IN LIMBO This compelling and hard visual story not only belongs to Thembinkosi, it is attached to the Black experience in these communities in the margins of our society. A demo­cratic South Africa with its progressive constitution and government policies, does not seem to bring much needed social change that begins to, in totality, rid itself of residues from the Apartheid South Africa. Thembinkosi’s lived experiences are not different to the black youth of 60 years ago. Many communities and families are still forced to experience life in a similar way. Violence lives within the violated traumatised society that has never as yet discovered healing. The current impact of Covid-19 globally has also found its space at ­Thembinkosi’s site. Their livelihood has become stagnant due to ‘social distan­ cing’ guidelines as well as lockdown regulations that prohibit sale of alcohol across the country. The traffic of patrons seeking a daily fix of a beer, friendly chat, solitude, robust political conversation and release of tension have become a strange occurrence. He speaks of this as a much ­needed but strange break in his life. The walls and floors of his dear home are on a break. Maybe this is also a strange opportune break in our lives to revisit and be ­honest with our trauma as a society. A need to redefine a new normal in the postCovid-19 world where communities claim back their dignity and begin to evolve into a new society with less occurrences of violations in all its forms. Slaghuis is a symbol of a society that is continually in conflict with itself, a restrained society that recognises the need for urgent transformation. — Text by Lekgetho Makola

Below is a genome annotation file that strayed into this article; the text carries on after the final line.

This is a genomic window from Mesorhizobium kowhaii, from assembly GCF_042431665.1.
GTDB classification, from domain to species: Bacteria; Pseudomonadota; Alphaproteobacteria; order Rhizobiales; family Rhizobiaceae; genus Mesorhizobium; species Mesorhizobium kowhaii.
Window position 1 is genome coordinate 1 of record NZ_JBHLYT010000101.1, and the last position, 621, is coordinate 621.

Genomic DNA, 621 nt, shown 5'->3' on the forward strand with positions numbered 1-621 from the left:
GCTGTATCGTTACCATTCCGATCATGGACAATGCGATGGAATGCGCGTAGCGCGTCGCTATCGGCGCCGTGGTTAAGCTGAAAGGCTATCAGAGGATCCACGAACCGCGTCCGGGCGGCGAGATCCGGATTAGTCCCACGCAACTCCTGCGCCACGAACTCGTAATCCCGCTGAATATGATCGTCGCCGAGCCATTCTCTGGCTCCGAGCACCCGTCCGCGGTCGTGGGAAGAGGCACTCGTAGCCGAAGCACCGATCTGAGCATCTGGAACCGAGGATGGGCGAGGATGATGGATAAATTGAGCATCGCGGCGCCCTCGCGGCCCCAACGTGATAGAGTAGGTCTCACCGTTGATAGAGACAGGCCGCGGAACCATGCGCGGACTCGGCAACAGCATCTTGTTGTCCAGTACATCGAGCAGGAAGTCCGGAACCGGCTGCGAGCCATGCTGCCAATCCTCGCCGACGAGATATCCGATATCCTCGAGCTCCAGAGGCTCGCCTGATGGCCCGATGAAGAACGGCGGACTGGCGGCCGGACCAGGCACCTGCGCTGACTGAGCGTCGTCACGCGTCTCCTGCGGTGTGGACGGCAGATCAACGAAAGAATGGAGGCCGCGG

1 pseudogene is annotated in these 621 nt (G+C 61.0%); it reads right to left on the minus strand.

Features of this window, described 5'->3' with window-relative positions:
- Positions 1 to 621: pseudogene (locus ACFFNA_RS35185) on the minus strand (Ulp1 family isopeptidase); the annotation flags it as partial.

All the images from the series Slaghuis © Thembinkosi Hlatshwayo, courtesy of the artist THEMBINKOSI HLATSHWAYO is a photographer based in Johannesburg, making work that looks at the silent traumas of growing up in a shebeen. In 2018, Hlatshwayo successfully completed the year-long Advanced Programme in Photography at Market Photo Workshop. He is the recipient of the Gisèle Wulfsohn Mentorship in Photography (2019) and one of the shortlisted artists of the CAP Prize (2019). His work titled Betterment Promised was part of a group exhibition at Photo Fest, Thokoza and exhibited at Art Africa Fair, Capetown (2017). LEKGETHO MAKOLA is an artist, filmmaker and head of Market Photo Workshop, Johannesburg. He holds an MFA from Howard University, USA and has worked for leading art institutions such as the Durban Art Gallery, the Museum Boijmans Van ­Beuningen, Robben Island Museum and the Market Photo Workshop as Manager for Programmes and Projects 2013-2016.